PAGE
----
The Trustees, their birth date, term of office and length of time served, principal business occupations during the past five years and the number of portfolios in the Fund Complex overseen and other directorships, if any, held by each Trustee, are shown below. Unless noted otherwise, the addresses of each Trustee is: c/o ProShares Trust, 7501 Wisconsin Avenue, Suite 1000E, Bethesda, MD 20814.
The information herein represents the opinion of the author(s), but not necessarily those of VanEck, and these opinions may change at any time and from time to time. Non-VanEck proprietary information contained herein has been obtained from sources believed to be reliable, but not guaranteed. Not intended to be a forecast of future events, a guarantee of future results or investment advice. Historical performance is not indicative of future results. Current data may differ from data quoted. Any graphs shown herein are for illustrative purposes only. No part of this material may be reproduced in any form, or referred to in any other publication, without express written permission of VanEck.
As an example: if you have Quarterlies contracts that you made profits on over the weekend, then this profit needs to be withheld because of the risk of socialised losses. By Friday, however, this profit is available to be withdrawn and the positions are all rebalanced. Technically this is not a "settlement", because if you are holding an open Quarterlies contract when the weekly settlement occurs, your position will remain open, it will just experience a step-up in cost-basis and the unrealised Pnl is applied, so that socialised losses can be handled.
It will not, though: Everyone is exhausted, so P&G will just add Peltz to its board. This makes sense. The election is for all practical purposes a tie; the difference in votes appears to be well within the margin for measurement error. I think in that scenario a tie has to go to the activist: If 49.98 percent of your shareholders think something is going wrong, you might as well do something to appease them.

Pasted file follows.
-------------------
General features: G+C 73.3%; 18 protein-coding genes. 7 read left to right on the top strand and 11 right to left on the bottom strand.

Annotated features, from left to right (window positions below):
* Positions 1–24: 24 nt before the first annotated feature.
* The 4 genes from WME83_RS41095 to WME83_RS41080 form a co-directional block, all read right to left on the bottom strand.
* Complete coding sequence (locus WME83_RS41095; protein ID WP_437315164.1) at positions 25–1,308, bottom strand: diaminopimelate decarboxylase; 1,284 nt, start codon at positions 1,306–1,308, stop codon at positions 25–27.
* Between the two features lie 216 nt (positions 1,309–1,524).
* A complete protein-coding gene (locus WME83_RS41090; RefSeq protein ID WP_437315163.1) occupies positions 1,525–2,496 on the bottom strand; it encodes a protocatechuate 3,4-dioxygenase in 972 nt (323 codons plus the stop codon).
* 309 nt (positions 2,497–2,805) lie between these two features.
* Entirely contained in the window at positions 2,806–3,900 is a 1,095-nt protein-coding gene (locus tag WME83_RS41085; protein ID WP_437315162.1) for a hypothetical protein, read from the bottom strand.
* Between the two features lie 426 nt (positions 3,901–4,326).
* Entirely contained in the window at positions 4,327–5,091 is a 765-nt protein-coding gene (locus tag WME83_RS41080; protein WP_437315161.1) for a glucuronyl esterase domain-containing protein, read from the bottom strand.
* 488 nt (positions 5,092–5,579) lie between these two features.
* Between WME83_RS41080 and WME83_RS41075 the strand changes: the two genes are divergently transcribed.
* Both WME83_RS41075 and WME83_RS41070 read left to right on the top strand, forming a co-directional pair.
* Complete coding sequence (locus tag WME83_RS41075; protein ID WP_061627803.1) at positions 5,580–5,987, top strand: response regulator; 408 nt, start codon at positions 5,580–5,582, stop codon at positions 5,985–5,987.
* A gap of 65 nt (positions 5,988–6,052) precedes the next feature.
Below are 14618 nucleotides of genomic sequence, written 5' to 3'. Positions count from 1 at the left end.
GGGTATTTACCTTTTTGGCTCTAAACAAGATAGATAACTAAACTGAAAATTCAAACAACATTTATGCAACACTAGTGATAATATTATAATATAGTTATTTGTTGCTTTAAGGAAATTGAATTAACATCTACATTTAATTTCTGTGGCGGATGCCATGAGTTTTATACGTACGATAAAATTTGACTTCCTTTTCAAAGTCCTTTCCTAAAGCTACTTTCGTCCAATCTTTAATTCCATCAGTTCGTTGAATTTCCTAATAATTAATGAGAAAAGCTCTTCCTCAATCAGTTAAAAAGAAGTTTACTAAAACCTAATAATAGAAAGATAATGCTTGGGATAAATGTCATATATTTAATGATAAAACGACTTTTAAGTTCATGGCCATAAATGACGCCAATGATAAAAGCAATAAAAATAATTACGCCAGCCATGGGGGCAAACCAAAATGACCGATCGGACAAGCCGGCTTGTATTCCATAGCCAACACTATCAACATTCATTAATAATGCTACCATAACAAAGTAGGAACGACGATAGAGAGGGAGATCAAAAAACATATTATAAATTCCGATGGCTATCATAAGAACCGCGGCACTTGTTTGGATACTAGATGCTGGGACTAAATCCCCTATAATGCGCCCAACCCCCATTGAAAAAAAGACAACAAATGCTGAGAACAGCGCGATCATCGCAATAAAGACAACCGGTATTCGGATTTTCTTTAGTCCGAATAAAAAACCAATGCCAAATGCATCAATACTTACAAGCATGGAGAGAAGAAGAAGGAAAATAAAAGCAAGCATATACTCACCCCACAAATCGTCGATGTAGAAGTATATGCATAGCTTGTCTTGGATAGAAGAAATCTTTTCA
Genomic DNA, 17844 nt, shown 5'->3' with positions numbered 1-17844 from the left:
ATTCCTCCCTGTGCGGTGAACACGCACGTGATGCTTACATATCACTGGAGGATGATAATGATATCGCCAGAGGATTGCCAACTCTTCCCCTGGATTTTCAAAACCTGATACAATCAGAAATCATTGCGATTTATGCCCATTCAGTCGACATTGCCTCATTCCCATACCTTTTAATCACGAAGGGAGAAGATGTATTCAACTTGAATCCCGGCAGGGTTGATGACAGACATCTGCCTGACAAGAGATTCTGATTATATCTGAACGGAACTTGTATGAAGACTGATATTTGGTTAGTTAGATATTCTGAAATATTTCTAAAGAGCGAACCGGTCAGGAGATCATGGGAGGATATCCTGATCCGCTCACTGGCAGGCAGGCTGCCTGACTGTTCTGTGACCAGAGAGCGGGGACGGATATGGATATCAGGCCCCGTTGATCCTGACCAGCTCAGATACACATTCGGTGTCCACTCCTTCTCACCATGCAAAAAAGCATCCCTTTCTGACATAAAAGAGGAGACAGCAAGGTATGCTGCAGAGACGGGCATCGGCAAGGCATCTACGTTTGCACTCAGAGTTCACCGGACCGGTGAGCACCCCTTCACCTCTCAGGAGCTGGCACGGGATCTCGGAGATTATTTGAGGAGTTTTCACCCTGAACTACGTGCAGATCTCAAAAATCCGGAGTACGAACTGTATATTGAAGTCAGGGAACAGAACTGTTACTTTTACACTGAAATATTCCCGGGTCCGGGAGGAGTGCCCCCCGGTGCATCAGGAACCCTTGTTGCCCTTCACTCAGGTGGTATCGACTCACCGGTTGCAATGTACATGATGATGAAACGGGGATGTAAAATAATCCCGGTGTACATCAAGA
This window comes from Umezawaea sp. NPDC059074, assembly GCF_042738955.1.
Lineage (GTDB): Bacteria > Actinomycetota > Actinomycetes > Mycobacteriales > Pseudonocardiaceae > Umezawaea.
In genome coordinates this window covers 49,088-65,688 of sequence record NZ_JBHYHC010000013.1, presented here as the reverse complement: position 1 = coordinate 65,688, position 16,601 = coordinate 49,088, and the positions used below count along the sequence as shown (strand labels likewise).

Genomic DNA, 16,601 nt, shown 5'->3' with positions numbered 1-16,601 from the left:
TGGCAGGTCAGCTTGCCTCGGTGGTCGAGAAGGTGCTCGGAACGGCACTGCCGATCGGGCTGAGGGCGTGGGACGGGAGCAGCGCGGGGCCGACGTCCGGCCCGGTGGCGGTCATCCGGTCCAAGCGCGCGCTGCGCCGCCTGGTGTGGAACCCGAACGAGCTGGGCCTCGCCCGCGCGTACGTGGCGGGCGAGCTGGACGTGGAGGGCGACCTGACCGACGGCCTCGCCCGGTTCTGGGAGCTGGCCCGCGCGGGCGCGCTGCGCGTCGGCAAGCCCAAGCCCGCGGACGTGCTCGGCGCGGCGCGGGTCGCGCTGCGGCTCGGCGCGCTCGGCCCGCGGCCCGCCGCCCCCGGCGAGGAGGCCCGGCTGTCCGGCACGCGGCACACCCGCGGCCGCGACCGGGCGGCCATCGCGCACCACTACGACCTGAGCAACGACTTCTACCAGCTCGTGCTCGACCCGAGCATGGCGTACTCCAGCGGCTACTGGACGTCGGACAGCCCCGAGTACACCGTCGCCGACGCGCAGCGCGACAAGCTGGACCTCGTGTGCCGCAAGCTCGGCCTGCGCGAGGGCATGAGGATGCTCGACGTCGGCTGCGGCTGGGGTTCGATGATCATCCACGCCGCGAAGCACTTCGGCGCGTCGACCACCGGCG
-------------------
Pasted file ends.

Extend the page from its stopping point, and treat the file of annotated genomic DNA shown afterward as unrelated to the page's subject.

The Board has appointed a chief compliance officer (“CCO”) for the Trust (who is also the Chief Compliance Officer for the Advisor). The CCO reports directly to the Board and participates in the Board’s meetings. The Independent Trustees meet at least annually in executive session with the CCO, and the Funds’ CCO prepares and presents an annual written compliance report to the Board. The CCO also provides updates to the Board on the operation of the Trust’s compliance policies and procedures and on how these procedures are designed to mitigate risk. Finally, the CCO and/or other officers or employees of the Advisor report to the Board in the event that any material risk issues arise.


Distributions of Shares shall be made to DTC or its nominee, Cede & Co., as the registered holder of all Shares. DTC or its nominee, upon receipt of any such distributions, shall credit immediately DTC Participants’ accounts with payments in amounts proportionate to their respective beneficial interests in Shares as shown on the records of DTC or its nominee. Payments by DTC Participants to Indirect Participants and Beneficial owners of Shares held through such DTC Participants will be governed by standing instructions and customary practices, as is now the case with securities held for the accounts of customers in bearer form or registered in a “street name,” and will be the responsibility of such DTC Participants. The Trust has no responsibility or liability for any aspects of the records relating to or notices to Beneficial owners, or payments made on account of beneficial ownership interests in such Shares, or for maintaining, supervising or reviewing any records relating to such beneficial ownership interests or for any other aspect of the relationship between DTC and the DTC Participants or the relationship between such DTC Participants and the Indirect Participants and Beneficial owners owning through such DTC Participants.
OmiseGO (OMG) is a public financial technology that’s based on Ethereum. The concept of OMG is to enable peer-to-peer value exchange and payment service in real time across not only decentralized currencies but fiat money as well. OmiseGO allows anyone on its network to process financial transactions (payrolls, B2B, remittances, payments, etc.) in a much more inexpensive and decentralized manner.